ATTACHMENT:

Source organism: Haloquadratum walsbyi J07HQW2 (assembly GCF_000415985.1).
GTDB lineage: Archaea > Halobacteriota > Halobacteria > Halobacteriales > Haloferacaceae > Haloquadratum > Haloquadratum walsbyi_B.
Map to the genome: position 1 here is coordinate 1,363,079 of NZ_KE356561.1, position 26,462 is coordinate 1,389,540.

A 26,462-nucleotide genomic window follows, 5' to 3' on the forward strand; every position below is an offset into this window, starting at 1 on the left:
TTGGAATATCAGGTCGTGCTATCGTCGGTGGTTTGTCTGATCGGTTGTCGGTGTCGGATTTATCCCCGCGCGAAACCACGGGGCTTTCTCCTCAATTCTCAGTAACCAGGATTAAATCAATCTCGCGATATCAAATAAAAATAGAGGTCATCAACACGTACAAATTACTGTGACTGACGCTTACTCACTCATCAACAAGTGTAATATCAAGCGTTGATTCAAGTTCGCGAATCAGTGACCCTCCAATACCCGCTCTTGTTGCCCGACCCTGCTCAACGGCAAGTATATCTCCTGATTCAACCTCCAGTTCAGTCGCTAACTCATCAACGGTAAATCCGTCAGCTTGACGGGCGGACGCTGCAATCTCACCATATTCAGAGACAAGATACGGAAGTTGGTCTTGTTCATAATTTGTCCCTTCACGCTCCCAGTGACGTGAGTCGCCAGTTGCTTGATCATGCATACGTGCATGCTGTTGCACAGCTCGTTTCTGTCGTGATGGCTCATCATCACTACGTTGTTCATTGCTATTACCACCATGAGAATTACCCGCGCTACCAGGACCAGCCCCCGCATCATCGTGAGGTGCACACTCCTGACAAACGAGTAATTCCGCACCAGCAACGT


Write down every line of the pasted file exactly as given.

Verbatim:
Source organism: Haloquadratum walsbyi J07HQW2 (assembly GCF_000415985.1).
GTDB lineage: Archaea > Halobacteriota > Halobacteria > Halobacteriales > Haloferacaceae > Haloquadratum > Haloquadratum walsbyi_B.
Map to the genome: position 1 here is coordinate 1,363,079 of NZ_KE356561.1, position 26,462 is coordinate 1,389,540.

A 26,462-nucleotide genomic window follows, 5' to 3' on the forward strand; every position below is an offset into this window, starting at 1 on the left:
TTGGAATATCAGGTCGTGCTATCGTCGGTGGTTTGTCTGATCGGTTGTCGGTGTCGGATTTATCCCCGCGCGAAACCACGGGGCTTTCTCCTCAATTCTCAGTAACCAGGATTAAATCAATCTCGCGATATCAAATAAAAATAGAGGTCATCAACACGTACAAATTACTGTGACTGACGCTTACTCACTCATCAACAAGTGTAATATCAAGCGTTGATTCAAGTTCGCGAATCAGTGACCCTCCAATACCCGCTCTTGTTGCCCGACCCTGCTCAACGGCAAGTATATCTCCTGATTCAACCTCCAGTTCAGTCGCTAACTCATCAACGGTAAATCCGTCAGCTTGACGGGCGGACGCTGCAATCTCACCATATTCAGAGACAAGATACGGAAGTTGGTCTTGTTCATAATTTGTCCCTTCACGCTCCCAGTGACGTGAGTCGCCAGTTGCTTGATCATGCATACGTGCATGCTGTTGCACAGCTCGTTTCTGTCGTGATGGCTCATCATCACTACGTTGTTCATTGCTATTACCACCATGAGAATTACCCGCGCTACCAGGACCAGCCCCCGCATCATCGTGAGGTGCACACTCCTGACAAACGAGTAATTCCGCACCAGCAACGT